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Actually, the technical Framework does exist for deficit spending on a federal level. It's the European Investment Bank. It already issues "green bonds" which are outside the Maastricht national borrowing limits.

The scale of debt financing required for a genuine GND is several orders of magnitude greater than what the EIB currently deals in. Let's say 5% of EU GDP annually, for the sake of argument.

The political obstacle is that the EIB's governors are named by the member states.

Changes in policy are normally made using consensus but a double majority vote, based on the size of shares held, could also be an option if there is a clear split of opinion. Germany, France, Italy and the UK are the bank's biggest donors.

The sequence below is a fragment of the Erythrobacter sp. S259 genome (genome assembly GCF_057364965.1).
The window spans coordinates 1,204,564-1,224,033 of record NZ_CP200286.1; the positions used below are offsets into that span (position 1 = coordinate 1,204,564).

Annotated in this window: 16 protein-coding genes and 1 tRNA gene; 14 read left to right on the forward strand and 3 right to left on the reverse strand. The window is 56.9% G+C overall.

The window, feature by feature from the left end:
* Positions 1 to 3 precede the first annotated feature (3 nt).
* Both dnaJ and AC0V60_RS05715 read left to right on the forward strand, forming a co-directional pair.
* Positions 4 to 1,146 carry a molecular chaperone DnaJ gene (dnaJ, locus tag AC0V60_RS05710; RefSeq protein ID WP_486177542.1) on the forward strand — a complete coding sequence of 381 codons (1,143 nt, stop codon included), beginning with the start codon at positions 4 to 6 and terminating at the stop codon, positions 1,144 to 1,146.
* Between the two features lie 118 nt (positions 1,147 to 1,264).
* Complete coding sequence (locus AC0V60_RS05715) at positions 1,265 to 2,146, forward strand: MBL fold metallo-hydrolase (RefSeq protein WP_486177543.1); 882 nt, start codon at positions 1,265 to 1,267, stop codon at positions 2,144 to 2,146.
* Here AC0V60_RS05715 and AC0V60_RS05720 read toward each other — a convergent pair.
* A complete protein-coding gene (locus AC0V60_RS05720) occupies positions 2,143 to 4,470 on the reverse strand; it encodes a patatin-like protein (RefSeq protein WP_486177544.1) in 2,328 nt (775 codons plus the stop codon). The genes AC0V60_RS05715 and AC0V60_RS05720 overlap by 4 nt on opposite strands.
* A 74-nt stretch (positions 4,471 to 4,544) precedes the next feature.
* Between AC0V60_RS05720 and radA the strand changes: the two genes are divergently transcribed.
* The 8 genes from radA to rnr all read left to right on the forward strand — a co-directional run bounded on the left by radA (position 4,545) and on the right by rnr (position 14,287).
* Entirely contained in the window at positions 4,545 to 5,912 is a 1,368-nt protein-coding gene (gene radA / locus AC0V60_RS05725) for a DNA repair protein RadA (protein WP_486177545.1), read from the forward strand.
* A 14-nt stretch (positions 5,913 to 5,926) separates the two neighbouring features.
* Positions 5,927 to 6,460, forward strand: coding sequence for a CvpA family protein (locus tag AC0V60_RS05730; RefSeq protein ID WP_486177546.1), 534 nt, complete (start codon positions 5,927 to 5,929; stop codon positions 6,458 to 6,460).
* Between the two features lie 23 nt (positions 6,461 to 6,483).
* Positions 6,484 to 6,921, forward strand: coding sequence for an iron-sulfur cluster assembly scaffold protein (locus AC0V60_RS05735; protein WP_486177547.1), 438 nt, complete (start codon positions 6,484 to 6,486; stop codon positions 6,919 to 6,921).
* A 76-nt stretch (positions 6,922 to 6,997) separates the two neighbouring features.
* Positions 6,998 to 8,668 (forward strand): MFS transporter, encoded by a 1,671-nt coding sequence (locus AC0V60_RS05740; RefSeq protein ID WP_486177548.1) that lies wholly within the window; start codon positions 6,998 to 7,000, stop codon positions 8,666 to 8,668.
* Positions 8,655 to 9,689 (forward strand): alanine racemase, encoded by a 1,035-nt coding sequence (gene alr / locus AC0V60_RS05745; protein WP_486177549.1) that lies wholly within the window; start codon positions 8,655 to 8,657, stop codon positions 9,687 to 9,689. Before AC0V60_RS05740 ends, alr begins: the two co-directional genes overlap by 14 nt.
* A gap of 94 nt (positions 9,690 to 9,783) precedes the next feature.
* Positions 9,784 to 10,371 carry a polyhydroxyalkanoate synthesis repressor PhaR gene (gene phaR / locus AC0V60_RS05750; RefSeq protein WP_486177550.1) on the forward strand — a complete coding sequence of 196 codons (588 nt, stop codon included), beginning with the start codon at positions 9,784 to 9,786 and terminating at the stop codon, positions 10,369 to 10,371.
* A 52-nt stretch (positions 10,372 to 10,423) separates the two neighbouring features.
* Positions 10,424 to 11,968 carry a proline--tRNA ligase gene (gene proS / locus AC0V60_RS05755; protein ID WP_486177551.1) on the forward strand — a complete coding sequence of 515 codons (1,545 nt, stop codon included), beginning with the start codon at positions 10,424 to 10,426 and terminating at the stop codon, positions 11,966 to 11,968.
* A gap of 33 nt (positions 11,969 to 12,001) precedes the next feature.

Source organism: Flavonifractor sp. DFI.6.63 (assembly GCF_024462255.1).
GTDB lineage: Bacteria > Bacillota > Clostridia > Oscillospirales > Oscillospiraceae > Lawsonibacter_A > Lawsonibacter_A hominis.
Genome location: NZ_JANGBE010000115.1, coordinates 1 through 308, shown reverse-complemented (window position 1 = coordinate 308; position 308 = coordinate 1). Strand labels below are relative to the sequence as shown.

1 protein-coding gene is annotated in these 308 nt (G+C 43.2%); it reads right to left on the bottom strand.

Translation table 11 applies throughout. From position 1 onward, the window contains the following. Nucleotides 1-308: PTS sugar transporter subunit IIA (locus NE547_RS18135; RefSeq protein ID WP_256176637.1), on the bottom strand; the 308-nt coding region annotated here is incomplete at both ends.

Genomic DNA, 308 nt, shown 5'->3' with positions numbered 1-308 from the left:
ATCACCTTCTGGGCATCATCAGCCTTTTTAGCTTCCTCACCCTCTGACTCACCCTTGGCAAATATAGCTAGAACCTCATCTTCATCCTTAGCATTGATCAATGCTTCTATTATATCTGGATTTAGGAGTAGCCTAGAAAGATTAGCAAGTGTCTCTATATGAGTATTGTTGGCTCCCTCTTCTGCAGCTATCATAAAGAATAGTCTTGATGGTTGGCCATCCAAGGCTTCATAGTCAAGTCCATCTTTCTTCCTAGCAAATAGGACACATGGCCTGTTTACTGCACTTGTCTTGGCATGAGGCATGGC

Basically, an honest-to-god GND (and not the debased parody being trumpeted by Timmermans and Vestager) would be politically possible if there were a German government which was capable of closing its coal mines. So what would that take? Would a new governing coalition with the Grünen replacing the SPD enable that?

It might, if that government were to be led by Merkel at the height of her powers...

It is rightly acknowledged that people of faith have no monopoly of virtue - Queen Elizabeth II

by eurogreen on Wed Sep 11th, 2019 at 08:58:44 AM EST
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